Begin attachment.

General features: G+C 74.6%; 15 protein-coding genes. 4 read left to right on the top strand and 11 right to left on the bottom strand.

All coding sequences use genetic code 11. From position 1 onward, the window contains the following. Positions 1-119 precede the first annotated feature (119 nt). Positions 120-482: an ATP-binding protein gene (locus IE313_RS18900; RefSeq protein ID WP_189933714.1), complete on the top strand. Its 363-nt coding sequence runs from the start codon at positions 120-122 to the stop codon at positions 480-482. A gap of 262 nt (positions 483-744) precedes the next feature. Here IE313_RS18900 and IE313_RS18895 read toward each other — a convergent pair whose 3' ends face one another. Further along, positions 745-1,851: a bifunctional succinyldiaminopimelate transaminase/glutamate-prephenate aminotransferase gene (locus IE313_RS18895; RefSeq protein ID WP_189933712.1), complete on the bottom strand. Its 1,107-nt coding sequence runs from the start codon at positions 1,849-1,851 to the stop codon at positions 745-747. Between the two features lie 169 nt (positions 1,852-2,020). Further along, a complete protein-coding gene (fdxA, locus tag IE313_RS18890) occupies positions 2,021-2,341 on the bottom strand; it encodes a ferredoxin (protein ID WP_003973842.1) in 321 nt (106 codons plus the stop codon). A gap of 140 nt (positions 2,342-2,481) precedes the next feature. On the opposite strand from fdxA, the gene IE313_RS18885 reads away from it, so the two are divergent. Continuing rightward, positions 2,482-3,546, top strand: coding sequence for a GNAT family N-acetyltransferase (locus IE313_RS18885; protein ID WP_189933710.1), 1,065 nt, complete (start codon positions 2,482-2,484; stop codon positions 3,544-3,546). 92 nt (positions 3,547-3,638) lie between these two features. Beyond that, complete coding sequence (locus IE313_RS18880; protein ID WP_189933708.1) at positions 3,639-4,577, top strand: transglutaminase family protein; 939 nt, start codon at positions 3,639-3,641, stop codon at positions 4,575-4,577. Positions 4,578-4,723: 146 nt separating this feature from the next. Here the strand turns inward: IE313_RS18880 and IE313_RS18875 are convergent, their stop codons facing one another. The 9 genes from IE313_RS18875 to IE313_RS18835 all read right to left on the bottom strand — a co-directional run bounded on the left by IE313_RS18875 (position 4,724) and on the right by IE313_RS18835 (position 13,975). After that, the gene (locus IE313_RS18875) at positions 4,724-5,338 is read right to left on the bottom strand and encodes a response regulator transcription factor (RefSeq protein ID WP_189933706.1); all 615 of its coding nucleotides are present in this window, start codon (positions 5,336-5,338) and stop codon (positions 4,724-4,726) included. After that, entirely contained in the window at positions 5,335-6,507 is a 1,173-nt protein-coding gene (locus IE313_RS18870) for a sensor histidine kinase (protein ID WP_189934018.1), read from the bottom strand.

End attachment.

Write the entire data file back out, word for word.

General features: G+C 74.6%; 15 protein-coding genes. 4 read left to right on the top strand and 11 right to left on the bottom strand.

All coding sequences use genetic code 11. From position 1 onward, the window contains the following. Positions 1-119 precede the first annotated feature (119 nt). Positions 120-482: an ATP-binding protein gene (locus IE313_RS18900; RefSeq protein ID WP_189933714.1), complete on the top strand. Its 363-nt coding sequence runs from the start codon at positions 120-122 to the stop codon at positions 480-482. A gap of 262 nt (positions 483-744) precedes the next feature. Here IE313_RS18900 and IE313_RS18895 read toward each other — a convergent pair whose 3' ends face one another. Further along, positions 745-1,851: a bifunctional succinyldiaminopimelate transaminase/glutamate-prephenate aminotransferase gene (locus IE313_RS18895; RefSeq protein ID WP_189933712.1), complete on the bottom strand. Its 1,107-nt coding sequence runs from the start codon at positions 1,849-1,851 to the stop codon at positions 745-747. Between the two features lie 169 nt (positions 1,852-2,020). Further along, a complete protein-coding gene (fdxA, locus tag IE313_RS18890) occupies positions 2,021-2,341 on the bottom strand; it encodes a ferredoxin (protein ID WP_003973842.1) in 321 nt (106 codons plus the stop codon). A gap of 140 nt (positions 2,342-2,481) precedes the next feature. On the opposite strand from fdxA, the gene IE313_RS18885 reads away from it, so the two are divergent. Continuing rightward, positions 2,482-3,546, top strand: coding sequence for a GNAT family N-acetyltransferase (locus IE313_RS18885; protein ID WP_189933710.1), 1,065 nt, complete (start codon positions 2,482-2,484; stop codon positions 3,544-3,546). 92 nt (positions 3,547-3,638) lie between these two features. Beyond that, complete coding sequence (locus IE313_RS18880; protein ID WP_189933708.1) at positions 3,639-4,577, top strand: transglutaminase family protein; 939 nt, start codon at positions 3,639-3,641, stop codon at positions 4,575-4,577. Positions 4,578-4,723: 146 nt separating this feature from the next. Here the strand turns inward: IE313_RS18880 and IE313_RS18875 are convergent, their stop codons facing one another. The 9 genes from IE313_RS18875 to IE313_RS18835 all read right to left on the bottom strand — a co-directional run bounded on the left by IE313_RS18875 (position 4,724) and on the right by IE313_RS18835 (position 13,975). After that, the gene (locus IE313_RS18875) at positions 4,724-5,338 is read right to left on the bottom strand and encodes a response regulator transcription factor (RefSeq protein ID WP_189933706.1); all 615 of its coding nucleotides are present in this window, start codon (positions 5,336-5,338) and stop codon (positions 4,724-4,726) included. After that, entirely contained in the window at positions 5,335-6,507 is a 1,173-nt protein-coding gene (locus IE313_RS18870) for a sensor histidine kinase (protein ID WP_189934018.1), read from the bottom strand.